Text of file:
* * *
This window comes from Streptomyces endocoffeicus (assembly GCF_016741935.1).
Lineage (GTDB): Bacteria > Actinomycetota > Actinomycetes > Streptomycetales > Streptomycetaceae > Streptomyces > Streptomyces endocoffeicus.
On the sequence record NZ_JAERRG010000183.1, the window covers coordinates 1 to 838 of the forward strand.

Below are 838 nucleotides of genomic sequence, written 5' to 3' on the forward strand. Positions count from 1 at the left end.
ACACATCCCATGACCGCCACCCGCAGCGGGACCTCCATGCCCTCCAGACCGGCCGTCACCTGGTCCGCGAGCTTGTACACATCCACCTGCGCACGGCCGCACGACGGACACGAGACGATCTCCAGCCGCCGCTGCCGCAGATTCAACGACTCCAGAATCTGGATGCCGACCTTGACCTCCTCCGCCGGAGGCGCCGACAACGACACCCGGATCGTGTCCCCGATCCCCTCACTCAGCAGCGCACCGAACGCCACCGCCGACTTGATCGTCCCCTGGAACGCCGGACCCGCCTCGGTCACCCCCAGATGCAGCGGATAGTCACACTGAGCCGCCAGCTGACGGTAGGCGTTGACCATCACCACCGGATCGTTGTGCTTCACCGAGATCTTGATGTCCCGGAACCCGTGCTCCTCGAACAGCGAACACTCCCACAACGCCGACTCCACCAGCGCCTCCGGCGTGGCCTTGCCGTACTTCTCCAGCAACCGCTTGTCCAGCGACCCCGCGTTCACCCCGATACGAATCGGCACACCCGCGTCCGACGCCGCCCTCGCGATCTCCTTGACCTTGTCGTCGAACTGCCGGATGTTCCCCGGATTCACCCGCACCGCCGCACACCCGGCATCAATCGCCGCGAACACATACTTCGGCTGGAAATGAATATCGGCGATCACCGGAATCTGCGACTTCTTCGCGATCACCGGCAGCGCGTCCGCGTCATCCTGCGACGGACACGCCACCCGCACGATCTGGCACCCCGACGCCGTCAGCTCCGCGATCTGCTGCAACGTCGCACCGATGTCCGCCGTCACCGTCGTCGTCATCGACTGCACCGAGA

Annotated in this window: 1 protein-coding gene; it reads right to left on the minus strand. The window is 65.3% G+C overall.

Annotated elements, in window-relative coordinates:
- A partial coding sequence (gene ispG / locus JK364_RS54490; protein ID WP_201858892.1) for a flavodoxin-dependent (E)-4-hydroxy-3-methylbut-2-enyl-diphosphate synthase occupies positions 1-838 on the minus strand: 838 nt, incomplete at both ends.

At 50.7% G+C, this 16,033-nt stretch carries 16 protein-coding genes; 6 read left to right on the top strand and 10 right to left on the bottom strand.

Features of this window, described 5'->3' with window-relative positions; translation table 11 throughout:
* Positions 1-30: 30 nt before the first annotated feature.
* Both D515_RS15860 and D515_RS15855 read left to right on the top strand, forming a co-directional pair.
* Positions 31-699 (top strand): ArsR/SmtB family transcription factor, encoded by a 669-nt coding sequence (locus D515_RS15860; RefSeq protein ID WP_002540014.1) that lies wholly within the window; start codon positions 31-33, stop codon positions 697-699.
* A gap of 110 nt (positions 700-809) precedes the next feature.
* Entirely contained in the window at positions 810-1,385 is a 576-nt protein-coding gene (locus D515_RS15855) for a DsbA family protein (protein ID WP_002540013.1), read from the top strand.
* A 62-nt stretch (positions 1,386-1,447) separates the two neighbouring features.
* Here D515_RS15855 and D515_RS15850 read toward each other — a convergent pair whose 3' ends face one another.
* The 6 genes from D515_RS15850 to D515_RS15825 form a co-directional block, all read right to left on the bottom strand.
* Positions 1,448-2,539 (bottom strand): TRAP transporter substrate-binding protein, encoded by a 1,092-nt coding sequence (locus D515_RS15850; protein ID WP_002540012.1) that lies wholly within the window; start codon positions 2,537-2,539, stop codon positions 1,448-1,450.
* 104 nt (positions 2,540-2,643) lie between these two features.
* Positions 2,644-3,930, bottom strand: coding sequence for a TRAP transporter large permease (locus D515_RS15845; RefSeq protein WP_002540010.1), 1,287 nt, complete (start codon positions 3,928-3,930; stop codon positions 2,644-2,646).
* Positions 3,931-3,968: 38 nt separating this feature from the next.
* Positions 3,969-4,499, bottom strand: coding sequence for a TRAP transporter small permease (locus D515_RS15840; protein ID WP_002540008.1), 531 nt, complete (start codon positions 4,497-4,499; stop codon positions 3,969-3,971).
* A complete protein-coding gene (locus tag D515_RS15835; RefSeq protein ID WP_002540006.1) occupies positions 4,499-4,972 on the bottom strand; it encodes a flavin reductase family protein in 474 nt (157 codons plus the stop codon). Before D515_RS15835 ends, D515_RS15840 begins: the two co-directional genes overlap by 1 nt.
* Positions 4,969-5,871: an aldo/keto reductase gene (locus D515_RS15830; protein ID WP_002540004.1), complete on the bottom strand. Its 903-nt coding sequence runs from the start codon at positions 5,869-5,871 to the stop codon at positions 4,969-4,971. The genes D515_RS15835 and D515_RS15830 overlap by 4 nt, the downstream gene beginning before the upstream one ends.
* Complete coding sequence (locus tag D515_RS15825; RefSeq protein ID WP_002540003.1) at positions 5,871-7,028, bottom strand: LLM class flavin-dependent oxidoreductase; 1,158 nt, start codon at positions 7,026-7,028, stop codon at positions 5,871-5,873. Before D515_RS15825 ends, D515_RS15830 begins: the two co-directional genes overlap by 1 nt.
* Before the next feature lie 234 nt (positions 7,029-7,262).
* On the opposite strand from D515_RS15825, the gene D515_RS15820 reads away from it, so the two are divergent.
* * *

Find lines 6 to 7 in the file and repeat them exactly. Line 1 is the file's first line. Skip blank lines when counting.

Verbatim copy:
Annotated in this window: 1 protein-coding gene; it reads right to left on the minus strand. The window is 65.3% G+C overall.

Annotated elements, in window-relative coordinates: